CAST & CREW (Thanks to Opera Australia’s website):

CONDUCTOR Pietari Inkinen
DIRECTOR Kasper Holten
REVIVAL DIRECTOR Dan Dooner
SET DESIGNER Mia Stensgaard
COSTUME DESIGNER Anja Vang Kragh
LIGHTING DESIGNER Jesper Kongshaug
CHOREOGRAPHER Signe Fabricius
ASSISTANT DIRECTOR Matthew Barclay
EVA Natalie Aroyan
DAVID Nicholas Jones
MAGDALENE Dominica Matthews
WALTHER VON STOLZING Stefan Vinke
HANS SACHS Michael Kupfer-Radecky
SIXTUS BECKMESSER Warwick Fyfe
VEIT POGNER Daniel Sumegi
FRITZ KOTHNER Luke Gabbedy
NIGHTWATCHMAN Adrian Tamburini
KUNZ VOGELGESANG John Longmuir
BALTHASAR ZORN Joshua Oxley
AUGUSTIN MOSER Kanen Breen
ULRICH EISSLINGER Robert Macfarlane
KONRAD NACHTIGALL Andrew Jones
HERMANN ORTEL Michael Honeyman
HANS FOLTZ Gennadi Dubinsky
HANS SCHWARTZ Richard Anderson

Opera Australia Chorus

Orchestra Victoria

[Photos by Jeff Busby] Continue Reading →

First Reformed

November 24, 2018 | Posted by Peter Jakobsen | Drama Film, FILM, THUMBNAIL REVIEWS |

Written and directed by Paul Schrader (2018)

As Chesterton is said to have said, ‘When you stop believing in God, you start believing in anything.’ This small but intense film about loneliness, isolation and moral agony, centred upon a narrator in crisis, echoes to an extent Schrader’s script for Taxi Driver, and its catharsis is similarly flawed, albeit more ambiguous. Much of the initial reaction has been to declare this film Schrader’s masterpiece, but we are of the view that his best film by far is the superb Affliction (which, again, bears some superficial resemblance to that on display here).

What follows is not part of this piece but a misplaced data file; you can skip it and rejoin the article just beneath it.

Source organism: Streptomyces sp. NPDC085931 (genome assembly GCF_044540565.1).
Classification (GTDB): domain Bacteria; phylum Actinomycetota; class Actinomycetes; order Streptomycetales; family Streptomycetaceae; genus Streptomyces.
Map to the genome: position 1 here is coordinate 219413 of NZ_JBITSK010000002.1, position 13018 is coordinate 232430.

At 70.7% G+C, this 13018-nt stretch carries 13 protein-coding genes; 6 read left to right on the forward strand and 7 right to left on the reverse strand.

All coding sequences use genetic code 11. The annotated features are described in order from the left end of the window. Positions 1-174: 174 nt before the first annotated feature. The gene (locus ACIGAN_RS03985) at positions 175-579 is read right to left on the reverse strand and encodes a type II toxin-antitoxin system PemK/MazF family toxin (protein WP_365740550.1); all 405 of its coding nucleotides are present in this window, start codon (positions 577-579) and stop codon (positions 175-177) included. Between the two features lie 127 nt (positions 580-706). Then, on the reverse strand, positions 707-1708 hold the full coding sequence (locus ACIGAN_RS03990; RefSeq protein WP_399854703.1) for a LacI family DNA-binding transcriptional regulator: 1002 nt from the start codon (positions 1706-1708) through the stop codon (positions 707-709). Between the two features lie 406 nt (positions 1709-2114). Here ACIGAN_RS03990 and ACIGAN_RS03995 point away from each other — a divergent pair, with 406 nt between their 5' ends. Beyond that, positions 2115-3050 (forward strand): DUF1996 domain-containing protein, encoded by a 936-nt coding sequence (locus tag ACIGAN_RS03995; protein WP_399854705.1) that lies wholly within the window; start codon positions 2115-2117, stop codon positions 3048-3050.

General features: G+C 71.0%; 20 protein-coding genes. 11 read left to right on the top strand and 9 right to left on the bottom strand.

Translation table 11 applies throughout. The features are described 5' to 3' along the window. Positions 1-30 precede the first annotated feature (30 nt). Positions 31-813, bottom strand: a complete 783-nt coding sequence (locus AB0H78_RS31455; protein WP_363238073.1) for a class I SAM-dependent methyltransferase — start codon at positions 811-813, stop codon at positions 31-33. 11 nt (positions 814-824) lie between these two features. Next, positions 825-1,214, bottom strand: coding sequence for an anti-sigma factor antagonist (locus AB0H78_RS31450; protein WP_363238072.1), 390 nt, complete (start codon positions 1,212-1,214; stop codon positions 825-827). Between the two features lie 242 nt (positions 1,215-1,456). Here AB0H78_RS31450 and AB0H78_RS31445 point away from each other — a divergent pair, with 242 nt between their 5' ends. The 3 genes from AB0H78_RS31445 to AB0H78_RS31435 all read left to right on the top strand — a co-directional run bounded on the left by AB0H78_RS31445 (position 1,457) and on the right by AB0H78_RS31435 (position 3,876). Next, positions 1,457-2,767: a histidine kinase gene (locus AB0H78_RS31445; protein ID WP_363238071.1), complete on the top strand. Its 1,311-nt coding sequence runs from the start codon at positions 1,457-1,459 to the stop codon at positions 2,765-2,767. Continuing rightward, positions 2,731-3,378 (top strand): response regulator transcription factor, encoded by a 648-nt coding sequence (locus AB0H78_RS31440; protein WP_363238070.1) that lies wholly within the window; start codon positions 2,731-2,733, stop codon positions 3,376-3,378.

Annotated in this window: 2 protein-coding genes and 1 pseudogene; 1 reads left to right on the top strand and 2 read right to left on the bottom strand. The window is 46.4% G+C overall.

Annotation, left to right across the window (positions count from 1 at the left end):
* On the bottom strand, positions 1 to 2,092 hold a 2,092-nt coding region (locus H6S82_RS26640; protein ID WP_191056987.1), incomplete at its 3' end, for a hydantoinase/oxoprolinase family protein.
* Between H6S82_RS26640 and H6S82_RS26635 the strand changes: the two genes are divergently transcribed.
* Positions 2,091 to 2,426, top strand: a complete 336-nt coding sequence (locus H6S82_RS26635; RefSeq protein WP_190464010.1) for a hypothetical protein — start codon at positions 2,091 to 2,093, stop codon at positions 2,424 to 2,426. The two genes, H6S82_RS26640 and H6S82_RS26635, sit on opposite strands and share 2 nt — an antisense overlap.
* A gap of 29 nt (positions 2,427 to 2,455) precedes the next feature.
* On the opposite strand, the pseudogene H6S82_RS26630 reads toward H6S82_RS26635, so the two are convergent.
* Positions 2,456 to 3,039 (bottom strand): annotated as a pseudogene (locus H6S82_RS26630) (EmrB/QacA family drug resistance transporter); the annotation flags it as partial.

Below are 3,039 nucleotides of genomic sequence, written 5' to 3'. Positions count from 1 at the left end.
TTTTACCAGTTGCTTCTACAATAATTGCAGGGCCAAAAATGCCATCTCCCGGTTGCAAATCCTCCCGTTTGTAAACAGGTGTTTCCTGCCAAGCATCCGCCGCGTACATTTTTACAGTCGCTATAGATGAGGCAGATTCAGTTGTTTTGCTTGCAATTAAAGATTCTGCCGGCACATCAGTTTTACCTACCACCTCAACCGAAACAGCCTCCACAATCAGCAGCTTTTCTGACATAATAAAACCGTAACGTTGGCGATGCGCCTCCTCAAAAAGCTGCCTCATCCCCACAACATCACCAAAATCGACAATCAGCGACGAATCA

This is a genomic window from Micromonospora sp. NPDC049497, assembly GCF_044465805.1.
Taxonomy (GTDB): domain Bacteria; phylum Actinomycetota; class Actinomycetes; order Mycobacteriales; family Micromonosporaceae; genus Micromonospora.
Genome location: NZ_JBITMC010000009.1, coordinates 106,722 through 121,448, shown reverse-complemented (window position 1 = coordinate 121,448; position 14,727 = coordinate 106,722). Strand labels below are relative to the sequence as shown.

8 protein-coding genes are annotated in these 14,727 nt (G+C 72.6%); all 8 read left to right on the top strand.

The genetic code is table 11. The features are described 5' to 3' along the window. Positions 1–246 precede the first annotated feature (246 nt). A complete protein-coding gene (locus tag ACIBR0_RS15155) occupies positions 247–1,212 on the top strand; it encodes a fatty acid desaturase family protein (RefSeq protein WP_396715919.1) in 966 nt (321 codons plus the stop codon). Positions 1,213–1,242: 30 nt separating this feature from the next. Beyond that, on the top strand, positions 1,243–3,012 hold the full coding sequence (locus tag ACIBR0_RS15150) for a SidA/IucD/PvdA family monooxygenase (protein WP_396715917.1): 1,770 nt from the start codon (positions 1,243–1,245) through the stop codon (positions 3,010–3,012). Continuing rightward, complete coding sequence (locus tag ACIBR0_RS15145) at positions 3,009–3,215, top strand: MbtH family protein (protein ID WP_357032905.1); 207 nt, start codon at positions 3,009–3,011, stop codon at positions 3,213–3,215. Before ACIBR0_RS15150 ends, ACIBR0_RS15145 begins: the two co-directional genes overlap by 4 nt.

Ethan Hawke (in an internalised, trembling, taut performance) is Reverend Toller, in charge of a dinky little church in a dinky little parish, more visited by passing tourists than his flock. Toller has lost his wife and son and is rapidly losing his faith, seeking to view his despair as the necessary adjunct to hope, finding solace in the bottle.  He starts a journal (always a bad thing for loners) and becomes embroiled in pastoral care for a man ( Philip Ettinger) who has worshipped at the altar of dangerous anthropogenic climate change.  He tries to assuage but ends up absolving, and the audience, believers or not, hanker for some old time religion, a bit of blood and thunder, dispensed by, say, Max von Sydow from The Exorcist or Elmer Gantry or the honey-and-horse-sense of W.G. Fay in Odd Man Out.  Of course, Toller’s help is no help – a fish out of water cannot assist another – and after his parishioner blows his brains out (as Noel Coward might say, he must have been an incredibly good shot) – Toller and the widow (Amanda Seyfried, good in a muted role) discover a suicide vest secreted in the garage. That vest becomes a sort of plot trope and emblem of Schrader’s theme of destruction and despair, as it did briefly in Wiener Dog.